It is important to carry a pair of long nosed forceps for hook removal. Hook-out tools are a good alternative, and many pike anglers find that long nosed pliers give good purchase on the hook shank. In the event that a fish is awkwardly hooked, a pair of side cutters will enable the hook to be cut and removed in two pieces.
Once the pike is in the landing net, you may find that you can remove the hook without lifting the fish from the water. If you don’t intend to weigh or photograph the fish, it can then be released immediately from the net, thus removing the need for any unnecessary handling.
If you do remove the netted pike from the water it must be prevented from damaging itself by thrashing about or slipping. In most circumstances an unhooking mat will be required to protect the fish whilst it is lay on the ground or in the bottom of a boat. As an alternative bubble wrap may be used, but on no account should the fish be laid upon a hard or rough surface.
With the pike lay on its back, kneel astride it to control its movement and then slip the fingers of your left hand under the gill cover. Taking care not to touch the gill rakers, slide your fingers forward until they rest on the inside of the pikes lower jaw. Light upward pressure will encourage the fish to open its mouth so that the hook may be removed.
If desired the fish may be weighed and photographed before returning it to the water. Always use weigh slings - or an unhooking mat that doubles as a weigh sling. Never weigh a pike by suspending it from the scales by its chin. When taking photographs ensure the pike is kept under control and hold it close to the mat - just in case it slips.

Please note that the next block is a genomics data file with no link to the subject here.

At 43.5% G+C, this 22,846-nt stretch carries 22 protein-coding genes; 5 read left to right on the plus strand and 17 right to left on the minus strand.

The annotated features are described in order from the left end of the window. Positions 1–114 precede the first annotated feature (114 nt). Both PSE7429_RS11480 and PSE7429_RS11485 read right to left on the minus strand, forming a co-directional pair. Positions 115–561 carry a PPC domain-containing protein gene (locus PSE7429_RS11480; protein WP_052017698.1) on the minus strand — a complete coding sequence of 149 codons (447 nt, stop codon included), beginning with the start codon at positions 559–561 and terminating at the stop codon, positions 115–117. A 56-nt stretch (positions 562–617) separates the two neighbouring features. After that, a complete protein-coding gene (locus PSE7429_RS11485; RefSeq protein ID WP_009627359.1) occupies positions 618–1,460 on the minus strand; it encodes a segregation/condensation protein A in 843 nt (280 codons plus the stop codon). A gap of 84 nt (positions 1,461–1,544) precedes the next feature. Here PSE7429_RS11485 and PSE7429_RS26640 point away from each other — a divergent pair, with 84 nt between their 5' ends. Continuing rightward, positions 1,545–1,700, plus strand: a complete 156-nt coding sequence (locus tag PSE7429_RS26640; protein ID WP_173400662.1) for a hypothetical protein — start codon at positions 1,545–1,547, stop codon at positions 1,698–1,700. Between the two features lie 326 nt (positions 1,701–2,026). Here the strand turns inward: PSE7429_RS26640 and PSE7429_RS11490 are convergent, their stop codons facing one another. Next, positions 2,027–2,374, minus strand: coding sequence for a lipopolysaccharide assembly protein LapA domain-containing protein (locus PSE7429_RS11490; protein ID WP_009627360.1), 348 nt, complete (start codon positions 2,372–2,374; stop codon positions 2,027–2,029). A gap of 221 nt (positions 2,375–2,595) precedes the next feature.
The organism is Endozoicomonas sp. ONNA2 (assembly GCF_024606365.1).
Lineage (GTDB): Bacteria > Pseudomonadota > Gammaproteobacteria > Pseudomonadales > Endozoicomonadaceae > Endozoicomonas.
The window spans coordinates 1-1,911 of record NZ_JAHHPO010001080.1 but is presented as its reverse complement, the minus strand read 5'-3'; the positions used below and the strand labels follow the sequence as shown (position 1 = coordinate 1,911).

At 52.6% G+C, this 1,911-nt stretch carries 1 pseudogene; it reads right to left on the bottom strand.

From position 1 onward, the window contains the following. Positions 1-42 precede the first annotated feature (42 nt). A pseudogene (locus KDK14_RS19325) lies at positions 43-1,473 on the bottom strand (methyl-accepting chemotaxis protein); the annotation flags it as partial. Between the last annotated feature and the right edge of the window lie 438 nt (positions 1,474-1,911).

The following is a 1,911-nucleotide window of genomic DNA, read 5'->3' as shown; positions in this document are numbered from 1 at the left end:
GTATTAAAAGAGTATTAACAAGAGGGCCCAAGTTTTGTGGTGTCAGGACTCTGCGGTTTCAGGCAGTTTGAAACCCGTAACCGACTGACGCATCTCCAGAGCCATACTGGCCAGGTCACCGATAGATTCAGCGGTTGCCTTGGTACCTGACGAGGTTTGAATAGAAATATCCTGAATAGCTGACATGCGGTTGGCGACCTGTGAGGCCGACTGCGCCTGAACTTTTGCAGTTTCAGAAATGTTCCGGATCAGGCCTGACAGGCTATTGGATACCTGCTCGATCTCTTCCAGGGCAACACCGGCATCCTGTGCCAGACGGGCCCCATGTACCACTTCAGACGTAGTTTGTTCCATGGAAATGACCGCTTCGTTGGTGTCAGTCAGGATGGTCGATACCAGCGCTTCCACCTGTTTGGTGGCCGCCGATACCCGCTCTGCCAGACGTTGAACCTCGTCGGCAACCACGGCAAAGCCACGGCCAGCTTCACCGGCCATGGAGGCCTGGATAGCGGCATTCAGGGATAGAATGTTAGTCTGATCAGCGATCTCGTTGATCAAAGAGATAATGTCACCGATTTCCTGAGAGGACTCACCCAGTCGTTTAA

Remember: Minimum Handling = Maximum Conservation.
When returning pike to the water it is important to support them in an upright position until they are ready to swim away. This can be done either by holding both flanks, or lightly gripping the wrist of the tail.
Failure to support the fish until it has recovered can lead to phenomena known as gassing up. This occurs due to a build up of lactic acid in the blood and will cause the fish to belly up.
If the pike shows any signs of rolling onto its back, simply continue to support it until it can maintain itself in an upright position. You may well see that the fish is expelling bubbles from its mouth or gills and this is a good sign that it is correcting its natural buoyancy satisfactorily.
Don’t Be Afraid To Ask:
If you are having difficulty unhooking a pike, please do not be embarrassed to seek the assistance of another angler. We all have to start somewhere and there really is no substitute for practical experience. Likewise, if you see someone else in difficulty please offer whatever help is needed for the fish’s sake.
Personal and Public Safety:
Always wear suitable eye protection when fly fishing.
Always wear a life jacket or buoyancy aid when going afloat.
Always be mindful of the presence of others; especially when casting.
Fishing is fun, especially when your efforts are rewarded with success. Sometimes it can be long hard road, but there is nothing better than a network of friends to inspire and encourage you. The Pike Fly fishing Association is there to do just that, whilst working at the same time to promote the sport through close liaison with other angling bodies on your behalf.
Membership costs just £10.00 per year. Why not join today, and find out
more about the exciting pursuit of fly-fishing for pike.